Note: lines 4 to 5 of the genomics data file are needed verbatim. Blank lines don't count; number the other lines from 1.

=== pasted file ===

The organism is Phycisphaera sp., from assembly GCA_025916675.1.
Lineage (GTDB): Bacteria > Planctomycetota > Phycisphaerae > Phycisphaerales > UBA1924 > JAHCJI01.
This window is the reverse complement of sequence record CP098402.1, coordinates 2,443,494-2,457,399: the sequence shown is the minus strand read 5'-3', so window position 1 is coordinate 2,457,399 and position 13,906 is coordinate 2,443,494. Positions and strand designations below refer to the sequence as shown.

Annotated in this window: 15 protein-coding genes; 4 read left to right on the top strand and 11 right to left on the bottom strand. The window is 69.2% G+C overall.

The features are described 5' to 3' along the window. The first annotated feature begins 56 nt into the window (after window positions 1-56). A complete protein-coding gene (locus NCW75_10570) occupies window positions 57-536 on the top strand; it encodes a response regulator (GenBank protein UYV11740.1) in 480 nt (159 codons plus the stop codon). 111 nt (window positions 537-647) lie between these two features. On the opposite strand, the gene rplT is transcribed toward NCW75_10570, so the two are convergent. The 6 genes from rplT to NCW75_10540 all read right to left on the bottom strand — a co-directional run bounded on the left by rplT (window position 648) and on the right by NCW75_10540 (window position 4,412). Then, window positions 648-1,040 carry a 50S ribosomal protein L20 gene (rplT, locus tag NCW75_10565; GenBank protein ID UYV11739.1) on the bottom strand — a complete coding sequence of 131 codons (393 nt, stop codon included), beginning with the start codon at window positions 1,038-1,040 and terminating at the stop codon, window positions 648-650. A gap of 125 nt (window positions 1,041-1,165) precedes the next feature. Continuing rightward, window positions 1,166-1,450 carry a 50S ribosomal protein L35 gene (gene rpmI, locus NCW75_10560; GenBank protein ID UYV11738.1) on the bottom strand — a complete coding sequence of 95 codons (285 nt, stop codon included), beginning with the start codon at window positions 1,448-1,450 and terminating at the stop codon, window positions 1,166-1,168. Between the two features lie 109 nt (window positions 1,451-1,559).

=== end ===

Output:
Annotated in this window: 15 protein-coding genes; 4 read left to right on the top strand and 11 right to left on the bottom strand. The window is 69.2% G+C overall.

The features are described 5' to 3' along the window. The first annotated feature begins 56 nt into the window (after window positions 1-56). A complete protein-coding gene (locus NCW75_10570) occupies window positions 57-536 on the top strand; it encodes a response regulator (GenBank protein UYV11740.1) in 480 nt (159 codons plus the stop codon). 111 nt (window positions 537-647) lie between these two features. On the opposite strand, the gene rplT is transcribed toward NCW75_10570, so the two are convergent. The 6 genes from rplT to NCW75_10540 all read right to left on the bottom strand — a co-directional run bounded on the left by rplT (window position 648) and on the right by NCW75_10540 (window position 4,412). Then, window positions 648-1,040 carry a 50S ribosomal protein L20 gene (rplT, locus tag NCW75_10565; GenBank protein ID UYV11739.1) on the bottom strand — a complete coding sequence of 131 codons (393 nt, stop codon included), beginning with the start codon at window positions 1,038-1,040 and terminating at the stop codon, window positions 648-650. A gap of 125 nt (window positions 1,041-1,165) precedes the next feature. Continuing rightward, window positions 1,166-1,450 carry a 50S ribosomal protein L35 gene (gene rpmI, locus NCW75_10560; GenBank protein ID UYV11738.1) on the bottom strand — a complete coding sequence of 95 codons (285 nt, stop codon included), beginning with the start codon at window positions 1,448-1,450 and terminating at the stop codon, window positions 1,166-1,168. Between the two features lie 109 nt (window positions 1,451-1,559).